Sentinel Insurance Company v. Haines

Filing 97

ORDER denying 88 defendant's motion to dismiss based on state court's ruling of no settlement (Notice of State Court Ruling of No Settlement filed by Timothy Haines.) Signed by Chief District Judge Fernando J. Gaitan, Jr. on 9/10/08. (Enss, Rhonda)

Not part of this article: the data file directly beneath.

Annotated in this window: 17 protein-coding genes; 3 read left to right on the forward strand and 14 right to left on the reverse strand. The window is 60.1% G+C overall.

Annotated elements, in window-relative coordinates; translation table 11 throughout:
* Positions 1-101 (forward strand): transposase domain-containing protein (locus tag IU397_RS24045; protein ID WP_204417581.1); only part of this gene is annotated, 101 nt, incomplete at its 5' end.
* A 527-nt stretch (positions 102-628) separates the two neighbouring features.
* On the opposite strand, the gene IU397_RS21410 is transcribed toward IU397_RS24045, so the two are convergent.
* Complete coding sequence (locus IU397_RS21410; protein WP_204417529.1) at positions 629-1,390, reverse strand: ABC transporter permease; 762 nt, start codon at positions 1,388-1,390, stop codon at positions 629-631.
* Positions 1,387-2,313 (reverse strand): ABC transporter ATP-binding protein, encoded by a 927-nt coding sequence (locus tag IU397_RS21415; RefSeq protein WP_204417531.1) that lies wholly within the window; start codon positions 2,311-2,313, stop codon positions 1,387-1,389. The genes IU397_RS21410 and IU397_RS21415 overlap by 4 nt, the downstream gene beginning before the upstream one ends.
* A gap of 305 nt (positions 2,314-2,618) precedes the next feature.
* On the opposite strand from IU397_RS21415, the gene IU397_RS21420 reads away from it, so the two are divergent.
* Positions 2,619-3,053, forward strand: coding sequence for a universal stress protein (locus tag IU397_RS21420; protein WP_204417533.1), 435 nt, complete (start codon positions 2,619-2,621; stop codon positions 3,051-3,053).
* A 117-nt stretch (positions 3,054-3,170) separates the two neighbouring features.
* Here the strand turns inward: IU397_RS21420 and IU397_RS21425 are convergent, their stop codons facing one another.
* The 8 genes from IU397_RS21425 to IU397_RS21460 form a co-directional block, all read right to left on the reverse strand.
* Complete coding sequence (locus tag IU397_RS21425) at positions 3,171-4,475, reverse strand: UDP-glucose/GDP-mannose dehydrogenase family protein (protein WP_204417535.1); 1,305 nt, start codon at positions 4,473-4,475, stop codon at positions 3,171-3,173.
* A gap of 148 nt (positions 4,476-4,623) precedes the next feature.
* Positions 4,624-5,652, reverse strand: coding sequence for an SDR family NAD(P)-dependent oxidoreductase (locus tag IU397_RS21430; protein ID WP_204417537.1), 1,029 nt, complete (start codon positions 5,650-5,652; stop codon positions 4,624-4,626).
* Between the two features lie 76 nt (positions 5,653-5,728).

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IN THE UNITED STATES DISTRICT COURT FOR THE WESTERN DISTRICT OF MISSOURI WESTERN DIVISION SENTINEL INSURANCE COMPANY, Plaintiff, v. TIMOTHY HAINES, Defendant. ) ) ) ) ) ) ) ) ) Case No. 07-0690-CV-W-FJG ORDER Pending before the Court is Defendant's Notice of State Court Ruling of No Settlement (Doc. No. 88). I. BACKGROUND On September 6, 2007, defendant (Haines) filed a personal injury action in the Circuit Court of Jackson County, Missouri against plaintiff's (Sentinel) insured, Josh Kauffman (Kauffman). Kauffman moved to dismiss Haines's action in state court based on the affirmative defense that a settlement agreement existed between the parties. Additionally, Kauffman orally moved the court to enforce the settlement agreement. The state court found that Kauffman did not prove by clear and convincing evidence that an enforceable settlement agreement existed between the parties. Haines v. Kauffman, Amended Order, 07-16-CV25371 (Aug. 26, 2008). As a result, the state court denied Kauffman's motion to dismiss and motion to enforce the settlement agreement. In his notice, Haines moves this court to dismiss the present action to enforce the purported settlement agreement based on the state court's ruling that a settlement agreement was not entered into by Kauffman and Haines. Haines contends that the principles of res judicata and collateral estoppel preclude this Court from deciding the present case.1 II. STANDARD OF REVIEW2 Although Haines does not state the basis on which he moves to dismiss the case, the Court will treat the motion as being brought under Fed. R. Civ. P. 12(b)(6). Under Rule 12(b)(6), a party may move to dismiss a complaint for failure to state a claim upon which relief can be granted. In considering a motion to dismiss, the pleadings are construed in the light most favorable to the nonmoving party, and the facts alleged in the complaint must be taken as true. Hamm v. Groose, 15 F.3d 110, 112 (8th Cir. 1994); Ossman v. Diana Corp., 825 F. Supp. 870, 879-80 (D. Minn. 1993). Any ambiguities concerning the sufficiency of the claims must be resolved in favor of the nonmoving party. Ossman, 825 F. Supp. at 880. "A motion to dismiss should be granted as a practical matter...only in the unusual case in which the plaintiff includes allegations that show on the face of the complaint that there is some insuperable bar to relief." Frey v. City of Herculaneum, 44 F.3d 667, 671 (8th Cir. 1995) (internal citations and quotations omitted). 1 Haines also renews his arguments to dismiss the action based on lack of subject matter jurisdiction and abstention. The Court has previously considered and ruled on both issues in an order (Doc. No. 29). The Court is also considering Haines's motion to reconsider that order in a separate motion (Doc. No. 83); therefore, the Court will address those arguments in a separate order. Although a district court may in its discretion convert a motion to dismiss into a motion for summary judgment when accepting material outside of the pleadings, the Court declines to do so here. See Casazza v. Kiser, 313 F.3d 414, 417-18 (8th Cir. 2002). The Court takes judicial notice of the state court orders entered on August 18, 2008 and August 26, 2008 by the Honorable Jay Daugherty in Haines v. Kauffman, 0716-CV25371. 2 2 III. DISCUSSION As an initial matter, the Court finds that the doctrine of res judicata does not apply here because the present action does not involve the same cause of action brought by the same party as the state court action. See Williams Finance Plaza, 78 S.W.3d 175, 183 (Mo. App. W.D. 2002). With regards to collateral estoppel, the Eight Circuit has noted that the legal analysis is the same under Missouri law and Eight Circuit federal law. Canady v. Allstate Ins. Co., 282 F.3d 1005, 1016 n. 7 (8th Cir. 2002). To determine if collateral estoppel applies, the Court considers four factors: (1) whether the issue presented in this case is identical to the one previously adjudicated; (2) whether the prior adjudication was a final judgment on the merits; (3) whether the party against whom collateral estoppel is sought is the same party as the one in the prior adjudication or in privity with that party; and (4) whether that party had a full and fair opportunity to litigate the issue in the prior adjudication. See State v. Nunley, 923 S.W.2d 911, 922 (Mo. 1996). As to the second factor, the issue decided in a prior adjudication must be essential to that court's valid and final judgment in the case. Consumers Oil Co. v. Spiking, 717 S.W.2d 245, 250 (Mo. App. Ct. W.D. 1986) (emphasis added). A denial of a motion to dismiss is not a final judgment. See Reis v. Peabody Coal Co., 935 S.W.2d 625, 632 (Mo. App. Ct. E.D. 1996). A final judgment disposes of all the claims in the litigation as to all parties while leaving nothing for future determination by the court. Bell Scott, L.L.C. v. Wood, Wood and Wood Investments, Inc., 169 S.W.3d 552, 554 (Mo. App. Ct. E.D. 2005). The state court's order denied Kauffman's motion to dismiss based on an affirmative defense and his motion to enforce the settlement agreement. Neither ruling was essential to the state court's final judgment in the case. As far as the Court is aware, the state court 3 has not entered a final judgment in the case before it. Therefore, collateral estoppel will not preclude litigation in the present case on the issue of whether a settlement agreement existed between the parties because there is no final judgment in the state court proceedings. IV. CONCLUSION Therefore, the Court DENIES Defendant's Motion to Dismiss based on the State Court's Ruling of No Settlement (Doc. No. 88). IT IS SO ORDERED. Date: 9/10/08 Kansas City, Missouri S/ FERNANDO J. GAITAN, JR. Fernando J. Gaitan, Jr. Chief United States District Judge 4